Around 1827 carpenter Albert Berdan began construction on a three-and-a-half story house at No. 46 Carmine Street. It is nearly doubtless that he worked in concert with another carpenter, James D. Brower, and with Seba Bogart who respectively erected Nos. 42 and 44 Carmine Street at the same time. The completed dwellings were essentially identical.
Like its neighbors, No. 46 was faced in red brick and trimmed in brownstone. Its peak roof was pierced by a single dormer. Further evidence that the three builders had worked together came on February 2, 1828 when auctioneer James Bleecker announced he would be selling the two new houses, Nos. 44 and 46, at a single auction.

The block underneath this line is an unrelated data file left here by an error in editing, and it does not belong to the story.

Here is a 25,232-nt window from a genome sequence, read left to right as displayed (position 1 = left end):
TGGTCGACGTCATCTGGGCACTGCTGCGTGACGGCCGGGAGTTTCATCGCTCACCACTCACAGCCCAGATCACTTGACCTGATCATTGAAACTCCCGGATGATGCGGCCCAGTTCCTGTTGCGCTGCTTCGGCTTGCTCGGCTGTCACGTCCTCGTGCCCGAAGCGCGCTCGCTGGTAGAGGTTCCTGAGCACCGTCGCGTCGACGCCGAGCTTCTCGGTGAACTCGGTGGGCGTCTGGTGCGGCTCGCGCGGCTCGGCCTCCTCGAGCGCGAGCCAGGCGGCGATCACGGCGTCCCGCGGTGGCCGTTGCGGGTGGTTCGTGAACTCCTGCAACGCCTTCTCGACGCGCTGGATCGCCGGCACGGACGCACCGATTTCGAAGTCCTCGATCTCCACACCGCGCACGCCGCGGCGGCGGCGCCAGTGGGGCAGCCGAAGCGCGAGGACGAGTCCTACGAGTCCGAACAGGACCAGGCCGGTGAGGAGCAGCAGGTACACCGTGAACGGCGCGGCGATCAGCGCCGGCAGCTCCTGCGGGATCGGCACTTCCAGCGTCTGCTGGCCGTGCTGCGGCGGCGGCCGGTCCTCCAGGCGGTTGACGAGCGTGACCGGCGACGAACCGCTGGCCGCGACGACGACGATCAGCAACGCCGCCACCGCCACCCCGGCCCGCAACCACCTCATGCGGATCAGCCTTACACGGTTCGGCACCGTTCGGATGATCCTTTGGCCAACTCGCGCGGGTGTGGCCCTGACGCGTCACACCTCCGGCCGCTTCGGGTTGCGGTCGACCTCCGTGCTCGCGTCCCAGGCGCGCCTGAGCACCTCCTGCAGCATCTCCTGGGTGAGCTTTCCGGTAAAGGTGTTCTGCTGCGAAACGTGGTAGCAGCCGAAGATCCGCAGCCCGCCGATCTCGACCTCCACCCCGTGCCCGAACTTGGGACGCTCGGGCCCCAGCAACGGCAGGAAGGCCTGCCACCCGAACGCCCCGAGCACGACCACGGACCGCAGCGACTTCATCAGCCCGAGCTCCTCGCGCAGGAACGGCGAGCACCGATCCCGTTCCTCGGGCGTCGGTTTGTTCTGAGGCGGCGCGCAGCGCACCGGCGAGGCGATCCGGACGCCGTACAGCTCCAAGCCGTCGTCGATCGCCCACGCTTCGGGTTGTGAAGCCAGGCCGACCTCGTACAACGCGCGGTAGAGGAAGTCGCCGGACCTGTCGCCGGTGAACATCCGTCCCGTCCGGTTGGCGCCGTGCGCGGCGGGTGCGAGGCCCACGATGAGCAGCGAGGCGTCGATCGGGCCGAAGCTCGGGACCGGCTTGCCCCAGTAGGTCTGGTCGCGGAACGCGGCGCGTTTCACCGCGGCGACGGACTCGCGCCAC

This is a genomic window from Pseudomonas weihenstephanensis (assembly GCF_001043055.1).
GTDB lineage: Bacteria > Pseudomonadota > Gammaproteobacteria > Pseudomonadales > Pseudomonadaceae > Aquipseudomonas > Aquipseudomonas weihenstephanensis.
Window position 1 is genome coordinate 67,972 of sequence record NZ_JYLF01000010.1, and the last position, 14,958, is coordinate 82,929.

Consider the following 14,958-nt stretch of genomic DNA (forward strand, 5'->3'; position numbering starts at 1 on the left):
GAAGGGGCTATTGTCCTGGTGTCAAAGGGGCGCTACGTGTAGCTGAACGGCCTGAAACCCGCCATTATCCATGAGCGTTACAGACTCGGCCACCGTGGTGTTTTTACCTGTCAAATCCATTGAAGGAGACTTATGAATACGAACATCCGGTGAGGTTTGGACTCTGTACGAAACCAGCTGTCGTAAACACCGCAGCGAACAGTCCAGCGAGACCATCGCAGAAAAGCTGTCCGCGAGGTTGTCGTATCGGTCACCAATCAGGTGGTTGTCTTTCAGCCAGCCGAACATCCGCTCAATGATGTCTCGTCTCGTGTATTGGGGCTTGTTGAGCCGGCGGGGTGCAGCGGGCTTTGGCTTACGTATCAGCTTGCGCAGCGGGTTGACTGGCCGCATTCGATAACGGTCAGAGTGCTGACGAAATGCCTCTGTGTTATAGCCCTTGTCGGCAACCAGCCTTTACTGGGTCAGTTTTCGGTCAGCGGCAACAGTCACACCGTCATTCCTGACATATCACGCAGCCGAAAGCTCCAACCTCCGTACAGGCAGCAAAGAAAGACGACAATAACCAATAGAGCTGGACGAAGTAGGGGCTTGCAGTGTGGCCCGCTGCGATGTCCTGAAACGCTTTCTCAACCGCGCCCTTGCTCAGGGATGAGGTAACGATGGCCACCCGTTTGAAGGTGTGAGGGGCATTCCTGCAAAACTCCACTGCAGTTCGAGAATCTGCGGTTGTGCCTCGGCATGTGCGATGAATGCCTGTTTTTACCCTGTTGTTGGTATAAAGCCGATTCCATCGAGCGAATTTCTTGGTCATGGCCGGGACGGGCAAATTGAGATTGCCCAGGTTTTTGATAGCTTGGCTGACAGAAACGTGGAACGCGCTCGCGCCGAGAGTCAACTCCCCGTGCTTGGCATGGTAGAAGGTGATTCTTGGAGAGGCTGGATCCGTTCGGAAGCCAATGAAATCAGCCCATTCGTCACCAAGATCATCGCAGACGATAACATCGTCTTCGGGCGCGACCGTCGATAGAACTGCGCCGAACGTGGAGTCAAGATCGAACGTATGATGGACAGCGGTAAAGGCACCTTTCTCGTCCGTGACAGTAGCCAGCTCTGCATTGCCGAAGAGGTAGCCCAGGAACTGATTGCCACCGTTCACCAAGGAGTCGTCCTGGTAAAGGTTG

The house initially saw a quick succession of owners. It was sold four times between 1828 and 1834 when Kemp Godfrey purchased it. He would retain possession for more than three decades.
Mary Armstrong was leasing the house from Godfrey in the mid-1840's. He may have been unaware of the goings-on here at the time. On July 22, 1846 The New York Herald reported that Mary had been arrested and "indicted for keeping a disorderly house at No. 46 Carmine street. Justice Roome committed her to prison."
After that the dwelling became a rooming house. But the removal of Mary Armstrong's brothel had not eliminated questionable nature of the tenants. On February 25, 1850, for instance, The Evening Post reported "James Price, a boy bout 14 years of age, was found concealed in a house 46 Carmine street, last night. He was arrested by officer Philip Journeux."